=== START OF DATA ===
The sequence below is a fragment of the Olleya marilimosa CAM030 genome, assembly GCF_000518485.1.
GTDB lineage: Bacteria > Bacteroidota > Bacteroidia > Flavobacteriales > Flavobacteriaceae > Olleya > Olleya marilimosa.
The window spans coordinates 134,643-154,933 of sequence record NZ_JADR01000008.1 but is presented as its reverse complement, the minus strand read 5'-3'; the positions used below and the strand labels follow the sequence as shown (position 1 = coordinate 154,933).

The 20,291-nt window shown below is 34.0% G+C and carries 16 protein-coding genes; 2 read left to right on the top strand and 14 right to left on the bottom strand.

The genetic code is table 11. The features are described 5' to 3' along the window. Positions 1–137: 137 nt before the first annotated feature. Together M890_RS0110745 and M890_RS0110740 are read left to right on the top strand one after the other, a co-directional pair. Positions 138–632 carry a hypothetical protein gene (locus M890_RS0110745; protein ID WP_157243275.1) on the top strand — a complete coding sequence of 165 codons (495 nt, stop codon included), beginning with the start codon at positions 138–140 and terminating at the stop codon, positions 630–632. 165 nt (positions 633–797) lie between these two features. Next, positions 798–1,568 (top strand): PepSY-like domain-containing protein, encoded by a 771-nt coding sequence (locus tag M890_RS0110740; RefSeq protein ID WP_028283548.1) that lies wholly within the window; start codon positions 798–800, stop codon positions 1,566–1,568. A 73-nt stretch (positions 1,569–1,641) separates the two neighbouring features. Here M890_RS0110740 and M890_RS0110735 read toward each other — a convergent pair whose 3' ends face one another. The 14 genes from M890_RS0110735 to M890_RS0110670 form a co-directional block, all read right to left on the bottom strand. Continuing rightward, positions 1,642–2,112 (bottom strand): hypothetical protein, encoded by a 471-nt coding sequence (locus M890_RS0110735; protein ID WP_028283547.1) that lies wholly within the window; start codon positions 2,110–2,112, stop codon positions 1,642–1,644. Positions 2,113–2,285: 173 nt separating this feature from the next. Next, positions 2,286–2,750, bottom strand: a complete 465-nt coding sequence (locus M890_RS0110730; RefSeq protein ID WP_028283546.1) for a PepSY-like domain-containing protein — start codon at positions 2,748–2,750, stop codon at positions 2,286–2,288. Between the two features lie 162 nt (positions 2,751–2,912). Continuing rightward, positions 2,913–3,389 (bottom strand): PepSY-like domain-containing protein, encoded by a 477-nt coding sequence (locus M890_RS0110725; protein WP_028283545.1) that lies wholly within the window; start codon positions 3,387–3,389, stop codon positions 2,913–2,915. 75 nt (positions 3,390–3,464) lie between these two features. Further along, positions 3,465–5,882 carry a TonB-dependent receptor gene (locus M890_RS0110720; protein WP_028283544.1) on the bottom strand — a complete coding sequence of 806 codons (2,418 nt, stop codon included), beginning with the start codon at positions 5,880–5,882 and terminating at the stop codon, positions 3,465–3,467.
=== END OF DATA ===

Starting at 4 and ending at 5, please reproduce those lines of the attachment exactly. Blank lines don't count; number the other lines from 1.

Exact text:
The 20,291-nt window shown below is 34.0% G+C and carries 16 protein-coding genes; 2 read left to right on the top strand and 14 right to left on the bottom strand.

The genetic code is table 11. The features are described 5' to 3' along the window. Positions 1–137: 137 nt before the first annotated feature. Together M890_RS0110745 and M890_RS0110740 are read left to right on the top strand one after the other, a co-directional pair. Positions 138–632 carry a hypothetical protein gene (locus M890_RS0110745; protein ID WP_157243275.1) on the top strand — a complete coding sequence of 165 codons (495 nt, stop codon included), beginning with the start codon at positions 138–140 and terminating at the stop codon, positions 630–632. 165 nt (positions 633–797) lie between these two features. Next, positions 798–1,568 (top strand): PepSY-like domain-containing protein, encoded by a 771-nt coding sequence (locus tag M890_RS0110740; RefSeq protein ID WP_028283548.1) that lies wholly within the window; start codon positions 798–800, stop codon positions 1,566–1,568. A 73-nt stretch (positions 1,569–1,641) separates the two neighbouring features. Here M890_RS0110740 and M890_RS0110735 read toward each other — a convergent pair whose 3' ends face one another. The 14 genes from M890_RS0110735 to M890_RS0110670 form a co-directional block, all read right to left on the bottom strand. Continuing rightward, positions 1,642–2,112 (bottom strand): hypothetical protein, encoded by a 471-nt coding sequence (locus M890_RS0110735; protein ID WP_028283547.1) that lies wholly within the window; start codon positions 2,110–2,112, stop codon positions 1,642–1,644. Positions 2,113–2,285: 173 nt separating this feature from the next. Next, positions 2,286–2,750, bottom strand: a complete 465-nt coding sequence (locus M890_RS0110730; RefSeq protein ID WP_028283546.1) for a PepSY-like domain-containing protein — start codon at positions 2,748–2,750, stop codon at positions 2,286–2,288. Between the two features lie 162 nt (positions 2,751–2,912). Continuing rightward, positions 2,913–3,389 (bottom strand): PepSY-like domain-containing protein, encoded by a 477-nt coding sequence (locus M890_RS0110725; protein WP_028283545.1) that lies wholly within the window; start codon positions 3,387–3,389, stop codon positions 2,913–2,915. 75 nt (positions 3,390–3,464) lie between these two features. Further along, positions 3,465–5,882 carry a TonB-dependent receptor gene (locus M890_RS0110720; protein WP_028283544.1) on the bottom strand — a complete coding sequence of 806 codons (2,418 nt, stop codon included), beginning with the start codon at positions 5,880–5,882 and terminating at the stop codon, positions 3,465–3,467.